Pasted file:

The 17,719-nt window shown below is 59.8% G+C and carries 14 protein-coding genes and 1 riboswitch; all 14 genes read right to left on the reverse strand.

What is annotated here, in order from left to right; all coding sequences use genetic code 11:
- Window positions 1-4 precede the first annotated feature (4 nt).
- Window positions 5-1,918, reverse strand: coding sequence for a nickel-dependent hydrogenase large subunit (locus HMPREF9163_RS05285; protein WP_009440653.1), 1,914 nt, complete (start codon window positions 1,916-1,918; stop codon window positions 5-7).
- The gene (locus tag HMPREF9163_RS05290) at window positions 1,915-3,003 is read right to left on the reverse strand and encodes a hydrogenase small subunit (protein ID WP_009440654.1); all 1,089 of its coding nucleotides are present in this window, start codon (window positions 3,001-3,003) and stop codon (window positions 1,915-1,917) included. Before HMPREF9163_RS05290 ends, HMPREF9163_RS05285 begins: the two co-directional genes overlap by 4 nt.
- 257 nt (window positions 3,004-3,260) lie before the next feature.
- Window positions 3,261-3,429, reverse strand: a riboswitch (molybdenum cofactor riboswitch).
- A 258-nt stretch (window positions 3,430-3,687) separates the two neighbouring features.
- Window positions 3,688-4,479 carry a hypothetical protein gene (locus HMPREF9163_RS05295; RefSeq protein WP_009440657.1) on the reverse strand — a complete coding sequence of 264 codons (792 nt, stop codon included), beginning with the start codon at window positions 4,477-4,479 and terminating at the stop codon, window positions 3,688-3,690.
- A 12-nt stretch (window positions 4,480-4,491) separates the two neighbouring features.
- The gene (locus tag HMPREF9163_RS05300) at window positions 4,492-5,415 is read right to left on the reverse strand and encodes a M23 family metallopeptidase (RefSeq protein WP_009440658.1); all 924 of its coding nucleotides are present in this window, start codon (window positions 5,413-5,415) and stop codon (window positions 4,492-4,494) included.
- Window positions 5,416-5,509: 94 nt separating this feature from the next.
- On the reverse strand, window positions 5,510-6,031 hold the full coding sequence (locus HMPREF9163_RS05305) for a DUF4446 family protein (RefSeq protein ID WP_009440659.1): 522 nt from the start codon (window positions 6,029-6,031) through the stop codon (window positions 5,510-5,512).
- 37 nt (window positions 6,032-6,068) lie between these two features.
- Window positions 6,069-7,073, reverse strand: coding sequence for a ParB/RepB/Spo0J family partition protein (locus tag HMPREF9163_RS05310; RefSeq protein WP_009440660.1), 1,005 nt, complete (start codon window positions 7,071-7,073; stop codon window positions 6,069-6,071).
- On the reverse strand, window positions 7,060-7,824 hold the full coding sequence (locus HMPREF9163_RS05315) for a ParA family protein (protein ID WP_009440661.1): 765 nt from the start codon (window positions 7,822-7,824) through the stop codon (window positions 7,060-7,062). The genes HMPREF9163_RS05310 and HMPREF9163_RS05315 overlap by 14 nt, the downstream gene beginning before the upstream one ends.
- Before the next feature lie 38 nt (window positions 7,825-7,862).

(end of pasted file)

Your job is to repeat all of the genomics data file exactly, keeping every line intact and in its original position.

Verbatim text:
The 17,719-nt window shown below is 59.8% G+C and carries 14 protein-coding genes and 1 riboswitch; all 14 genes read right to left on the reverse strand.

What is annotated here, in order from left to right; all coding sequences use genetic code 11:
- Window positions 1-4 precede the first annotated feature (4 nt).
- Window positions 5-1,918, reverse strand: coding sequence for a nickel-dependent hydrogenase large subunit (locus HMPREF9163_RS05285; protein WP_009440653.1), 1,914 nt, complete (start codon window positions 1,916-1,918; stop codon window positions 5-7).
- The gene (locus tag HMPREF9163_RS05290) at window positions 1,915-3,003 is read right to left on the reverse strand and encodes a hydrogenase small subunit (protein ID WP_009440654.1); all 1,089 of its coding nucleotides are present in this window, start codon (window positions 3,001-3,003) and stop codon (window positions 1,915-1,917) included. Before HMPREF9163_RS05290 ends, HMPREF9163_RS05285 begins: the two co-directional genes overlap by 4 nt.
- 257 nt (window positions 3,004-3,260) lie before the next feature.
- Window positions 3,261-3,429, reverse strand: a riboswitch (molybdenum cofactor riboswitch).
- A 258-nt stretch (window positions 3,430-3,687) separates the two neighbouring features.
- Window positions 3,688-4,479 carry a hypothetical protein gene (locus HMPREF9163_RS05295; RefSeq protein WP_009440657.1) on the reverse strand — a complete coding sequence of 264 codons (792 nt, stop codon included), beginning with the start codon at window positions 4,477-4,479 and terminating at the stop codon, window positions 3,688-3,690.
- A 12-nt stretch (window positions 4,480-4,491) separates the two neighbouring features.
- The gene (locus tag HMPREF9163_RS05300) at window positions 4,492-5,415 is read right to left on the reverse strand and encodes a M23 family metallopeptidase (RefSeq protein WP_009440658.1); all 924 of its coding nucleotides are present in this window, start codon (window positions 5,413-5,415) and stop codon (window positions 4,492-4,494) included.
- Window positions 5,416-5,509: 94 nt separating this feature from the next.
- On the reverse strand, window positions 5,510-6,031 hold the full coding sequence (locus HMPREF9163_RS05305) for a DUF4446 family protein (RefSeq protein ID WP_009440659.1): 522 nt from the start codon (window positions 6,029-6,031) through the stop codon (window positions 5,510-5,512).
- 37 nt (window positions 6,032-6,068) lie between these two features.
- Window positions 6,069-7,073, reverse strand: coding sequence for a ParB/RepB/Spo0J family partition protein (locus tag HMPREF9163_RS05310; RefSeq protein WP_009440660.1), 1,005 nt, complete (start codon window positions 7,071-7,073; stop codon window positions 6,069-6,071).
- On the reverse strand, window positions 7,060-7,824 hold the full coding sequence (locus HMPREF9163_RS05315) for a ParA family protein (protein ID WP_009440661.1): 765 nt from the start codon (window positions 7,822-7,824) through the stop codon (window positions 7,060-7,062). The genes HMPREF9163_RS05310 and HMPREF9163_RS05315 overlap by 14 nt, the downstream gene beginning before the upstream one ends.
- Before the next feature lie 38 nt (window positions 7,825-7,862).